Traders Caught in Shanghai Lockdown Skip Showers, Lose Sleep
(Bloomberg) -- Henry, a fund manager, is currently sharing a single bathroom in his office in Shanghai’s financial district with more than 20 people, none of whom have access to a shower. He doesn’t know how much longer he’ll have to do this for.
He was called back on Saturday along with some other employees as part of his company’s rotational work arrangement implemented amid Shanghai’s worsening Covid outbreak. Henry packed up some clothes and necessities for a short stay, but days later, the elevator in his office building had been suspended, and 9 million people in the eastern half of the city were placed under a four-day lockdown.
Though the lockdown officially ended early Friday, many parts of Pudong, where the financial district is, remain sealed off indefinitely as infections remain widespread. The city’s western Puxi area, home to 16 million people, also went into a lockdown early Friday, an operation that will severely test authorities’ ability to rein in the outbreak amid the Covid-Zero policy.
“Everyone is worried,” Henry, who asked only to be quoted by his first name, said. “We came here in early spring, but will likely only be able to leave around early summer.”
He and his colleagues are anxiously awaiting for updates from his employer and building management on how much longer they’ll have to stay in the office for.
Hundreds of traders, bankers and fund managers in Shanghai have been living in their offices after employers rushed to call staff back ahead of the lockdown. The firms alerted employees to be prepared to sleep in the office, and some were offered extra money for their ordeal. The requests are part of contingency plans to ensure smooth operations, and compliance rules meant that some operations, such as placing orders, can’t be executed from home. And following one of the most volatile periods in decades in China’s markets in March, there is strong pressure to ensure that things like spotty internet connections don’t interrupt trading.
Shanghai, which is home to more than 1,600 financial instititutions, reported more than 4,500 local Covid cases and asymptomatic infections for Thursday, accounting for more than 60% of the nationwide tally. The city has said it will adopt a strategy of “static management,” a term it didn’t clarify but has been used by officials to mean a strict lockdown in which residents are barred from leaving their homes.
At Henry’s firm, more than 20 people are now sharing one bathroom in the office, he said. People rest in camping beds or sleeping bags in poorly ventilated conference rooms for a little bit of privacy, while others sleep by their desks. Some cover up surveillance cameras on trading floors at night before uncovering them again in the morning. Elsewhere, traders disturbed at night by the neon signs from nearby skyscrapers seek help from friends working at those companies to try to turn the lights off.
Trading volumes in stocks and currency markets had slumped since the partial lockdown went into effect, and some small- and medium-sized banks in Shanghai almost halted business without an emergency backstop, people familiar with the matter said. Meanwhile, having fund managers communicate from different locations adds to the difficulty of cross-checking trades while managing multiple accounts and can lead to “occasional errors,” according to a hedge fund manager who declined to be named.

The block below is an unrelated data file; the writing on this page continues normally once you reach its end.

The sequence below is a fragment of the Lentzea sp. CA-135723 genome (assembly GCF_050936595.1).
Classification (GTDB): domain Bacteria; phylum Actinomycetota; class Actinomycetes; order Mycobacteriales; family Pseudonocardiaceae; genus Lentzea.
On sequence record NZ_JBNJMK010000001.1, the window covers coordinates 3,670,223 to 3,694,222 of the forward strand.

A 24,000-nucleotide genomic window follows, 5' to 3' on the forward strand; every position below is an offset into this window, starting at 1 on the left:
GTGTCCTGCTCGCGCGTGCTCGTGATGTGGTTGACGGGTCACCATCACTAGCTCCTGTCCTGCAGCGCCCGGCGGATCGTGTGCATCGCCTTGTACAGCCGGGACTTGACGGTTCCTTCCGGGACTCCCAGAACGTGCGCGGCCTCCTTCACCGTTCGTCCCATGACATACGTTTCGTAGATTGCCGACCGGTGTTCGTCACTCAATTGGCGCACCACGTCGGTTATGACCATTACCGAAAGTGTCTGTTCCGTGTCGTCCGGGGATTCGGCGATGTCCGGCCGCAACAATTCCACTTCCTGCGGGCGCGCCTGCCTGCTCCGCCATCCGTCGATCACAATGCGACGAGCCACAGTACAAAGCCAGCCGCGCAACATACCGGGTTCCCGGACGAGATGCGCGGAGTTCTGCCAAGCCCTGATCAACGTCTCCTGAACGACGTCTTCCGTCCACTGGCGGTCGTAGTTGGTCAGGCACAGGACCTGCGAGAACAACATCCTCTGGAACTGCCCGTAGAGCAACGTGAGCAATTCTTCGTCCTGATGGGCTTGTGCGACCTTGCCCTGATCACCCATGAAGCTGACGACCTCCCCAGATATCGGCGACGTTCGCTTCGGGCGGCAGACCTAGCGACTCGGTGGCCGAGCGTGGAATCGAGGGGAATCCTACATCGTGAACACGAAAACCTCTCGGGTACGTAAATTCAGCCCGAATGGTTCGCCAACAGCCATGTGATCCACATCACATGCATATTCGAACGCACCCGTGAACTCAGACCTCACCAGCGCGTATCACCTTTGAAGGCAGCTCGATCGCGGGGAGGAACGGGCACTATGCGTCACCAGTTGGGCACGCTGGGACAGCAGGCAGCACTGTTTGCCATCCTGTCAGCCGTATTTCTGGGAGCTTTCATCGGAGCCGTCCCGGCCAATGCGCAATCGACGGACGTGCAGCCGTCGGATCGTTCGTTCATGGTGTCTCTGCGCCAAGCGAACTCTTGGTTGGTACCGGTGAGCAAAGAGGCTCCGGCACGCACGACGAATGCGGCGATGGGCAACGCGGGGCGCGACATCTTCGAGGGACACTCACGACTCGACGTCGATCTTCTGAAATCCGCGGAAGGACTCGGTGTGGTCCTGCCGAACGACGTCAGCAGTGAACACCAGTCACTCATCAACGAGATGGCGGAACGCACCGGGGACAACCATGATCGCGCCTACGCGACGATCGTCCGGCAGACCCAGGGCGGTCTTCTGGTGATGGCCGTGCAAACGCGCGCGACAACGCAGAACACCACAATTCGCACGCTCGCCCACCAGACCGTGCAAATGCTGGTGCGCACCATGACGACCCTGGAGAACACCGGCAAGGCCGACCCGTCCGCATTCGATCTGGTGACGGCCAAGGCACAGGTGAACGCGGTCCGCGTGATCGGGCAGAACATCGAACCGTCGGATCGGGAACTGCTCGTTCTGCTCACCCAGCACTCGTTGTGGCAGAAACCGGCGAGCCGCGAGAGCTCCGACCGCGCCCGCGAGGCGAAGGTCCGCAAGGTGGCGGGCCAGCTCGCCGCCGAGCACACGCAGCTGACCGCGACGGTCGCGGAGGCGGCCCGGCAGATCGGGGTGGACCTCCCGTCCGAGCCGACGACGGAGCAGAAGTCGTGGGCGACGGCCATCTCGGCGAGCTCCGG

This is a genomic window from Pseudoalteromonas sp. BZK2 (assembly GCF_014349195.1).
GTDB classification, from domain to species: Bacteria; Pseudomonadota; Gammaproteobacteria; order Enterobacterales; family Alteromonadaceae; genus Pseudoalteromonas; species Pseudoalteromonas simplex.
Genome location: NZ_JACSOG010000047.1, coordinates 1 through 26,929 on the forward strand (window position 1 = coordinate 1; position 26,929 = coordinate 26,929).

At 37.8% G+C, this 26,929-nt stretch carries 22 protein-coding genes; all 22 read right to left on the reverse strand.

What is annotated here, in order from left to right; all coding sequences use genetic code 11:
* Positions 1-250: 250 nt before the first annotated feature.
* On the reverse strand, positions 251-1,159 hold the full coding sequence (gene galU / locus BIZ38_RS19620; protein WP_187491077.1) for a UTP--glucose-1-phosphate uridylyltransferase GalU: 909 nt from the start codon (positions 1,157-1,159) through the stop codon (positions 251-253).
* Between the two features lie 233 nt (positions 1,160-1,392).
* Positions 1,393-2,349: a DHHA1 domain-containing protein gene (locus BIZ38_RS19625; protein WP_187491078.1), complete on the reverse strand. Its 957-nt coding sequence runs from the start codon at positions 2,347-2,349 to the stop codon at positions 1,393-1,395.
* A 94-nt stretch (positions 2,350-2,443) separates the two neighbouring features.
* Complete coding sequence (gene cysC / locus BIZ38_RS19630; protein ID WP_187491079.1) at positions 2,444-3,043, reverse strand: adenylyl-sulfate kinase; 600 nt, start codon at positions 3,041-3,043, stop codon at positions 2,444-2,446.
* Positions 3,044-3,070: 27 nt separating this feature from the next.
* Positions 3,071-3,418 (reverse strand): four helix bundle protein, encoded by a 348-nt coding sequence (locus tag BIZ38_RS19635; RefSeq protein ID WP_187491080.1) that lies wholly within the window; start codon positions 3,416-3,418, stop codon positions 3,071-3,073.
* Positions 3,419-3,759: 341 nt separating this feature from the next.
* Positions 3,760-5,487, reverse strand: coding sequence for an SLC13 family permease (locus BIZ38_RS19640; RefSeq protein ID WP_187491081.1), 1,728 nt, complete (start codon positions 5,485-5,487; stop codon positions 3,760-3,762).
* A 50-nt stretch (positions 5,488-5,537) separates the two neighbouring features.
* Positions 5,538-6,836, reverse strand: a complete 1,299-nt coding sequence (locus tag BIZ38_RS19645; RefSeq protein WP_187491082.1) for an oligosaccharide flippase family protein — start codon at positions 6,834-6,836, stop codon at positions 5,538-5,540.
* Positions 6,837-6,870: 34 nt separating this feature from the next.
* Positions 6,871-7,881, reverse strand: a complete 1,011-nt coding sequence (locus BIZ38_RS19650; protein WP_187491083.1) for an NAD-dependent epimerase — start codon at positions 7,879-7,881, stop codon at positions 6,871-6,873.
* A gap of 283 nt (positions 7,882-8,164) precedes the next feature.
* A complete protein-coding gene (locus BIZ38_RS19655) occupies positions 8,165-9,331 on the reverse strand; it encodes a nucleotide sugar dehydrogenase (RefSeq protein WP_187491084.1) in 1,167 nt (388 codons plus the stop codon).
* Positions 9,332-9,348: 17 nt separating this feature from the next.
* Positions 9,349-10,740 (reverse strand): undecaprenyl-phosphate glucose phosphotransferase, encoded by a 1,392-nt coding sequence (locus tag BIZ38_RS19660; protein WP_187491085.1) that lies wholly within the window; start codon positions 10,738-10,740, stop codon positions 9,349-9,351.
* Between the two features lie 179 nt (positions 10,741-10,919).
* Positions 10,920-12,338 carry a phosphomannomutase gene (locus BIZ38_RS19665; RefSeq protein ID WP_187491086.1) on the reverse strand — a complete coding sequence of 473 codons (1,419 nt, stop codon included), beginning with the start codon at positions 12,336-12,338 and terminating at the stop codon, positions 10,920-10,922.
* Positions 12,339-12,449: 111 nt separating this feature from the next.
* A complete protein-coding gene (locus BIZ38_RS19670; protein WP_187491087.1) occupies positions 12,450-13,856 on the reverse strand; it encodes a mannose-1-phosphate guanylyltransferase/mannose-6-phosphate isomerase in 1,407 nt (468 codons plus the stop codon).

Min Liangchao, a fund manager with HSBC Jintrust Fund Management Co., said a typical day for him in the office now begins with an early struggle to place online orders for vegetables to be delivered to his family, before grabbing some food and kicking off work at about 7 a.m. During trading hours, he helps execute trades for colleagues who are working from home with their authorization and compliance approval, and joining online roadshows and seminars after market close, working until 10 p.m. before squeezing in a video call with his child.
“Working from the office means that you have all the time to yourself to invest and research. So I find myself more concentrated,” said Min, whose office is located in the Shanghai International Finance Centre in the Lujiazui financial area and has a shower. “In fact without the need to commute, you get more time to yourself.”
HSBC Jintrust said that all employees in the office are well-prepared to stay beyond April 5, and the company will adjust its rosters based on the local government’s Covid restriction policies.
The prospect of being locked down for days or even weeks longer in the office away from families is also starting to weigh emotionally on some financial workers. Henry, the fund manager, said he can only check on his child via a baby camera or video clips shared by family members.
Wang Zhichao, head of foreign exchange trading at Bank of Communications Co., asked his helper to stay with the family during the lockdown, while he and a team of around 30 people stay in the office.
“I’ve been living at the company for two weeks and there’s not much I can do to take care of the family,” said Wang.
Given the gravity of the situation facing China, Min, the fund manager, said that he is willing to make sacrifices -- as long as he can also keep making money for clients.
“I can overcome the inconveniences. And these difficulties are nothing compared with what Shanghai or even the country is facing,” said Min. “As a fund manager, I’m more concerned about how I can improve the performance on my product during the market downturn.”
©2022 Bloomberg L.P.
With assistance from Bloomberg